In addition to the Doe Fund, the fellows that day also visited the James Weldon Johnson Leadership Academy, an elementary and middle school in Harlem; the Community Service Society of New York; and former U.S. Treasury Secretary Robert Rubin, now an executive at Citigroup.The Y launched the annual fellowship in 2001 after representatives from the Ford Motor Company, a partner of the Y in several projects, announced their desire to fund an international program for community leaders.
They “would have been happy” to keep the program strictly Jewish, just like one that existed during the 1990s, recalled Gardy, who joined the Y and created its International Relations Department to establish the fellowship. But it was the Y, she added, that pushed for a more diverse program, aimed at all ethnic and religious groups throughout the world.
Some may regard that choice as unusual for a Jewish institution, but Gardy believes the program fits the Y’s mission to reach out to people “from all walks of life.” She also believes it strengthens the Jewish community, creating “a great exchange of common values” and fulfilling “an important component of tikkun olam.”
The program, of course, also exposes up-and-coming leaders from dozens of countries, many of which have no relations with Israel, to Israelis or Jews. Three of this year’s fellows are Jewish: Svetlana Yakimenko, 54, of Russia, director of Project Kesher, which started off as a Jewish women’s organization and now supports dozens of women’s groups throughout the former Soviet Union; Ran Cohen, 31, of Israel, director of a project at Physicians for Human Rights that advocates for migrant workers, refugees and asylum seekers; and an Israeli woman with the American Jewish Joint Distribution Committee who works for that agency in Russia but whose name can’t be mentioned for security reasons. In addition, four fellows represented Israel: Cohen; the JDC employee; Yousef Abu Jaffar, a Bedouin activist who directs a coalition of three organizations seeking to create educational enrichment programs for Bedouin youth; and Trees Zbidat-Kosterman, a Dutch woman who helps staff an Israeli-Arab woman’s organization in the Galilee.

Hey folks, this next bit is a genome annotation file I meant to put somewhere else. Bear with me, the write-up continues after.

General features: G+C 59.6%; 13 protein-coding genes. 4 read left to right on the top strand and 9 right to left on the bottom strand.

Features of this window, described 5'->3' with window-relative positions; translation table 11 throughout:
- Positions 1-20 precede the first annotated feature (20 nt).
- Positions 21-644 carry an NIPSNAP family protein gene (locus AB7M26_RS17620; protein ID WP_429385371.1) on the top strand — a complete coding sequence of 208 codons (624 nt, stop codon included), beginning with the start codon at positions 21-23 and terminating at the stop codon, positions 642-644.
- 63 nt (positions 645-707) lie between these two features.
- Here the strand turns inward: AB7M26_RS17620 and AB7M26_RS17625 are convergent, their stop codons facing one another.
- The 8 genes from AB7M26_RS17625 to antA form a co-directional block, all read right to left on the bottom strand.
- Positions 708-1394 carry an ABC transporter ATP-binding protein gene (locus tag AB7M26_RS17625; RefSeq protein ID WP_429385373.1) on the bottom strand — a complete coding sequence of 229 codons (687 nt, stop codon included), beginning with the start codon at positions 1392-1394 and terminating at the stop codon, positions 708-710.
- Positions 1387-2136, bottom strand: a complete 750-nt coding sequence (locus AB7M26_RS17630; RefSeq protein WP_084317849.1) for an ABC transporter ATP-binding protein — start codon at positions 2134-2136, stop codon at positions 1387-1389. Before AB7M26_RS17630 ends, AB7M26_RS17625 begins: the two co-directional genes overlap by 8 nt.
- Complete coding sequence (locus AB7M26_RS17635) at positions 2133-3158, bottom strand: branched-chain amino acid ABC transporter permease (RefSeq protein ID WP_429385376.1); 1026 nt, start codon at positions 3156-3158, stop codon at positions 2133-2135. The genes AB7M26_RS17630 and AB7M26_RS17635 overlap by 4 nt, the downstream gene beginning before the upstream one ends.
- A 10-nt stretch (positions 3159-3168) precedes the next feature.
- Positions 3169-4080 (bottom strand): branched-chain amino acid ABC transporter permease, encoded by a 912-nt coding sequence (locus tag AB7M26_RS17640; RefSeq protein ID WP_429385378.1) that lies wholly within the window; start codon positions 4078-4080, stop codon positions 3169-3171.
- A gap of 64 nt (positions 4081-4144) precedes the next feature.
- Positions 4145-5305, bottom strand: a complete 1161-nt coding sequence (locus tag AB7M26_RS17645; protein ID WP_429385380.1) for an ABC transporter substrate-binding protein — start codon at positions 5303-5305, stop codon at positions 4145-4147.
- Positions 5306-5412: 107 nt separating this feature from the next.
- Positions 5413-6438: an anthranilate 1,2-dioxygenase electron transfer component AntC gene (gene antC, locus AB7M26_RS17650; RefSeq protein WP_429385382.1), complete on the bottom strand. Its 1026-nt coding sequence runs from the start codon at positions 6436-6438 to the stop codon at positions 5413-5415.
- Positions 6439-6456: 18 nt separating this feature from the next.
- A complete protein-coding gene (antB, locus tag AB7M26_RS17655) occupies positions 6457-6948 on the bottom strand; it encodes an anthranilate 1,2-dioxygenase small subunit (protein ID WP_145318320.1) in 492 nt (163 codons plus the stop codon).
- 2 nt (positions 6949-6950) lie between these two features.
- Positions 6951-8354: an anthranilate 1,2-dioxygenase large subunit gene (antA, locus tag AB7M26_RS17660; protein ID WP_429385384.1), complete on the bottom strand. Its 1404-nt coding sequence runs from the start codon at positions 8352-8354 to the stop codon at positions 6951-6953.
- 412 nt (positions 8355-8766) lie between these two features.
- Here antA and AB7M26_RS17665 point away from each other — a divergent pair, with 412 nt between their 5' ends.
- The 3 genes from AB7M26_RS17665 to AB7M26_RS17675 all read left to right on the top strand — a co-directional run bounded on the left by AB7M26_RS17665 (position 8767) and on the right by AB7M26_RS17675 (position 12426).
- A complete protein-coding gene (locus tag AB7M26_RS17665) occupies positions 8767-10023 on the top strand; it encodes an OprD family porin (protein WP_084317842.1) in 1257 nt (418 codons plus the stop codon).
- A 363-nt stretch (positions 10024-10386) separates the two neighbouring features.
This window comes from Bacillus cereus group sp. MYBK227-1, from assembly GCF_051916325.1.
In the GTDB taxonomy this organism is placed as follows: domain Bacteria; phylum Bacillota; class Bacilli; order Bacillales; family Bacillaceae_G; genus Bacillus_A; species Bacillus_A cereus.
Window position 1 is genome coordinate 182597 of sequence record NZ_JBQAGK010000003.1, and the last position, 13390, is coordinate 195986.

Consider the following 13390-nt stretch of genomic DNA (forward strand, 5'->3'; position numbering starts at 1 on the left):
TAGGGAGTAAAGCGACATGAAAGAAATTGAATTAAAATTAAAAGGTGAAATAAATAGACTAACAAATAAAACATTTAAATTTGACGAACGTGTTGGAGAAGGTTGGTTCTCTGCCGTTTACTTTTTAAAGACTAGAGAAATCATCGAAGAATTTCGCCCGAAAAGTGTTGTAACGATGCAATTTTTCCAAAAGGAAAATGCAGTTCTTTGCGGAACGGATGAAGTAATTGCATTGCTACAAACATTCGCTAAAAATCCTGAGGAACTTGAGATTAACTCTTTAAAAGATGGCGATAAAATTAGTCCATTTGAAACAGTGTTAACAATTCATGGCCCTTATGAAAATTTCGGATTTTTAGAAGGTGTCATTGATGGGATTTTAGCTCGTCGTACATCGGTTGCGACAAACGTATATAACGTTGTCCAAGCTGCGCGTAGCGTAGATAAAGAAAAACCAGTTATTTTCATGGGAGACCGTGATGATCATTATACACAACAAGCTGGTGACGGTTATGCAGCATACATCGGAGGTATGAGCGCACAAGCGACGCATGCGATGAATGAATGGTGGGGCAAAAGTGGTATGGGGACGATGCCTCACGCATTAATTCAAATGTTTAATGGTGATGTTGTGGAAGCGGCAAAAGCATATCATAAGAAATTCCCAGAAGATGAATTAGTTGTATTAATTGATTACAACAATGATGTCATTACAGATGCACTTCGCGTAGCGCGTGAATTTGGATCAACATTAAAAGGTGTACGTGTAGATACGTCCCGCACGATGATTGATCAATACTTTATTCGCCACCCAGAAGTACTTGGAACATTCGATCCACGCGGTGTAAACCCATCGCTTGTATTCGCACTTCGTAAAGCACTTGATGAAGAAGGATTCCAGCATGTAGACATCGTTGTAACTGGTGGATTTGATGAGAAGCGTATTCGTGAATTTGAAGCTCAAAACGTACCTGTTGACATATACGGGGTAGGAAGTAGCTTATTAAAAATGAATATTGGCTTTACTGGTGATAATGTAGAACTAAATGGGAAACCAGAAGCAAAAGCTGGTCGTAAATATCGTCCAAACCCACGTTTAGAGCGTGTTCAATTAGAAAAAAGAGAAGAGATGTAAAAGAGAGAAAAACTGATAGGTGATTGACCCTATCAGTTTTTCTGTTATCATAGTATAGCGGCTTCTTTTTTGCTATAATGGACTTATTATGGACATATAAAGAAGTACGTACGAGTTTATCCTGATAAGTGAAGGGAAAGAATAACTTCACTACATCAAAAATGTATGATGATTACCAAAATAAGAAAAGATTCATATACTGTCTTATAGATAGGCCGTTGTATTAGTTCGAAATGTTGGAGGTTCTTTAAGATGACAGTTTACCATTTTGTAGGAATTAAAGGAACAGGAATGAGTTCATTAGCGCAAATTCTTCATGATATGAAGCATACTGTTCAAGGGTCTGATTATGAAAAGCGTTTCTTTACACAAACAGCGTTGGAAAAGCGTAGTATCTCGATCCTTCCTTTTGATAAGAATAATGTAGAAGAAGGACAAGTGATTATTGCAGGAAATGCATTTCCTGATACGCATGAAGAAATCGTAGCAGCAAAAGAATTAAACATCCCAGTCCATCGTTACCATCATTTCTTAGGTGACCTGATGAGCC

Those four fellows teamed up to teach other participants about the nature and makeup of Israel, a report that has touched the program’s fellows in past years, Gardy said.
In planning their presentation, Cohen said, the four fellows agreed to discuss Israel’s ethnic communities — “the people of Israel” — rather than the national context. They also decided to avoid talking about national symbols, such as the Israeli flag or anthem, both of which could be divisive, said Cohen, the son of Moroccan Jews who calls himself a Jewish Arab.
Following the presentation, Sanjeeva de Mel, 37, a Sinhala Christian from Sri Lanka, said he discovered that Israel is “a much more pluralistic community than I thought. They have their issues, like everyone else,” he added, likening the Israeli-Palestinian conflict to fighting in his own country between government troops and Tamil separatists.
What impressed Roxana Avila-Harper, 43, of Costa Rica, is that four people of entirely different viewpoints “were able to talk to each other and express their disagreements. I thought that if they could do it, then a country could do it,” she said.